Banh mi, or Vietnamese sandwiches, are the new panini. In this East Village outpost, you'll pay $4 for a crisp warm baguette filled with ham, ground pork, pate, pickles, cucumbers, jalapenos and mayonnaise.
84. Pho Nam Bo
7524 18th Ave., Bensonhurst, Brooklyn; (718) 331-9259
Pho is Asian comfort food, a dark anise-and-cinnamon-scented broth in which you cook strips of beef. Add lime, greens and hot sauce, and for $4.95 you have a satisfying meal in a newly Asian neighborhood.
85. Taste Good
82-18 45th Ave., Elmhurst, Queens; (718) 898-8001
Richer than Thai, Malaysian food is chili-hot and coconut sweet, with an undertone of belacan, the funky fish sauce that is their soy sauce. Your mouth will thank you.
86. Malaysia Rasa Sayang Restaurant
75-19 Broadway, Jackson Heights, Queens; (718) 424-9054
Spicy dishes from South Asia like crisp roti canai or rice pancakes dipped in curry sauce, moo gorent fried noodles, and super-tender braised beef rending: It doesn't get better than that at this restaurant.
236 E. Ninth St., between Second and Third Aves.; (212) 353-8503
Not all Japanese food is pricey. There's okonomiyaki, two gooey pancakes filled with beef, pork, shrimp or squid, that you buy at this Ninth St. window and top with mayonnaise and hot sauce, all for $7.
88. Rai Rai Ken
214 E. 10th St.; (212) 477-7030
You have to act fast when you snag one of the 14 stools in this narrow place. All around are people slurping springy ramen noodles in bowls of broth dense with scallions, pork and hard-cooked eggs.
205 Allen St.; (212) 353-9494
The specialty is kushikatsu, skewers of breaded and deep-fried beef, chicken, pork or shrimp. One costs a dollar and change, but several are included in a bento box meal for around $7.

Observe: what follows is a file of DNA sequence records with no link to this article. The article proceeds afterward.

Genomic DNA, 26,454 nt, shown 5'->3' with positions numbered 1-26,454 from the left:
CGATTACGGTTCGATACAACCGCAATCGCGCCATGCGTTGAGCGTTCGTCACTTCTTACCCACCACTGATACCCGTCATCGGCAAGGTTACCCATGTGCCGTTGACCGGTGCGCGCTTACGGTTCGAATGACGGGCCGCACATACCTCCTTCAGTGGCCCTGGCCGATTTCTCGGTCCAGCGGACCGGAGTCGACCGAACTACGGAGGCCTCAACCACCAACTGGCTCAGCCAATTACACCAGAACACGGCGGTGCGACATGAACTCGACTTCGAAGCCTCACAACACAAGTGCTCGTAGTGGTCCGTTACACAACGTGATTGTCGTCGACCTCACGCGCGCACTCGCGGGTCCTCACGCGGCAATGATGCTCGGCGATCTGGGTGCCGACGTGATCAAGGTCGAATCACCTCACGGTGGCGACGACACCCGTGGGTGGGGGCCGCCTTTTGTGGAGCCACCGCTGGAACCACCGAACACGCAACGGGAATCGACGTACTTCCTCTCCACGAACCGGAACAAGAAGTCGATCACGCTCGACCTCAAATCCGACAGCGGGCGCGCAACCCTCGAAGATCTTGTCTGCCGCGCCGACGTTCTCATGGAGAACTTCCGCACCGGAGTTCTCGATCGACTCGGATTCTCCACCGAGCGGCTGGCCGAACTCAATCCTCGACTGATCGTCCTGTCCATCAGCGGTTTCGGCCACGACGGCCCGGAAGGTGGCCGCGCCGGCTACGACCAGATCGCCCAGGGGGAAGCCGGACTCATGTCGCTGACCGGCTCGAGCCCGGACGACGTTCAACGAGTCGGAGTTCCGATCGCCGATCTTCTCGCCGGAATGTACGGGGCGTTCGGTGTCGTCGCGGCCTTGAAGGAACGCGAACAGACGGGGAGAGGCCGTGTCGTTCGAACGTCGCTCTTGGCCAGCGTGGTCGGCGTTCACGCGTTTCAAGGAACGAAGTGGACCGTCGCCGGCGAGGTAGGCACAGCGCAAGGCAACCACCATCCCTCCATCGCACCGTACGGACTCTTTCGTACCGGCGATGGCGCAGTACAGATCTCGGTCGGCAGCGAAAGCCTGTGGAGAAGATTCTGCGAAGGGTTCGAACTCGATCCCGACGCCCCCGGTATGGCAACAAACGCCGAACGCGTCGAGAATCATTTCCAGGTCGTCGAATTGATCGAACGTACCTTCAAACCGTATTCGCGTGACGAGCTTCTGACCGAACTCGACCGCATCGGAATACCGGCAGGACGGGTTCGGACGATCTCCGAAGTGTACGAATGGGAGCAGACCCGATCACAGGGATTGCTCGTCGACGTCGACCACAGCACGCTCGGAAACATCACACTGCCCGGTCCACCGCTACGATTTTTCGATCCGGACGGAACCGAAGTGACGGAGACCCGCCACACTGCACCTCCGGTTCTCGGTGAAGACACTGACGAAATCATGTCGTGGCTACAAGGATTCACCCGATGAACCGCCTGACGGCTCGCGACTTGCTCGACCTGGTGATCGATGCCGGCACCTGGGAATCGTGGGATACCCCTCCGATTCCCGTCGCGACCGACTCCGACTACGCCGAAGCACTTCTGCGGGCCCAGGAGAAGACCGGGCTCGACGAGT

156 E. 45th St.; (212) 922-9788
Rice balls filled with seaweed, salmon skin or pickles and with untraditional prosciutto, pastrami or tuna salad are a popular Japanese answer to a meal on the run.
91. Niko Niko
80 Wall St.; (212) 232-0152
Forget the sushi at this Financial District favorite and order the over-rice dishes. For $4.95 to $6.25, you get a plate of short-grain rice topped with a pork chop, teriyaki-brown eel or salmon fillet, or Korean bibimbap.
92. Lahore Deli
132 Crosby St.; no phone
One of several 24-hour places catering to South Asian cab drivers, this crowded room offers highly spicy, extremely filling steam-table fare. Two dishes, lentil stew, rice and bread costs under $5, and we dare you to finish.
35-68 73rd St., Jackson Heights, Queens; (718) 458-8144
Using no meat, fish, poultry or eggs, Gujarati cooks developed a complex cuisine based on grains and beans. There's so much flavor that you won't notice your cholesterol dropping.
94. Dosa Hutt
45-63 Bowne St., Flushing, Queens; (718) 961-6228
A bare-bones snack bar dedicated to dosa, thin crisp pancakes rolled around South Indian vegetarian fillings. Expect surprises in your mouth, like the potato filling that hides chilis, lentils and cashews.
5 W. 31st St.; (212) 684-2199
Vegetarian specials with rice, yogurt and bread are $4.95 in this shabby-chic cafeteria across town from Curry Hill. Regulars order crisp dosas and uttapam pancakes, which the menu calls "Indian pizza."
96. Rajbhog Sweets
72-27 37th Ave., Jackson Heights, Queens; (718) 458-8512
A store and deli selling the Indian street foods that are a mix of crunchy dried snacks, yogurt and chutneys. Flavors are so lively and textures so complex that you'd eat here even if dishes didn't cost $3 to $5.
97. The Kati Roll Company
99 Macdougal St. ; (212) 420-6517
Part wrap, part roti, a kati roll is portable Indian food, an egg-lined paratha bread rolled around skewers of chicken, beef or fresh cheese, onions and spice. It's veggie-friendly, but even carnivores pay only $7 for two rolls.
98. Mandoo Bar and Dumpling Factory
2 W. 32nd St. and other locations; (212) 279-3075
Steamed or fried dumplings are the specialty of this stylish Koreatown café, where wrappers are color-coded to show if the fillings are pork and greens (white), cabbage and daikon (green), or seafood (pink).
99. So Gong Dong America (BBQ Soft Tofu)
136-17 41st Ave., Flushing; (718) 661-6655
The chili-red broth is afloat with soft tofu, egg, sprouts and ground meat or fish. Add crispy baked rice from the stoneware pot and you have an adventure in a bowl for $7.
30 E. 13th St., between Fifth and University; (646) 336-1685
A crowded upstairs room serving Korean fast food like rice-flour pancakes, over-rice dishes, and baked sweet potatoes to NYU students looking to fill up without spending a lot.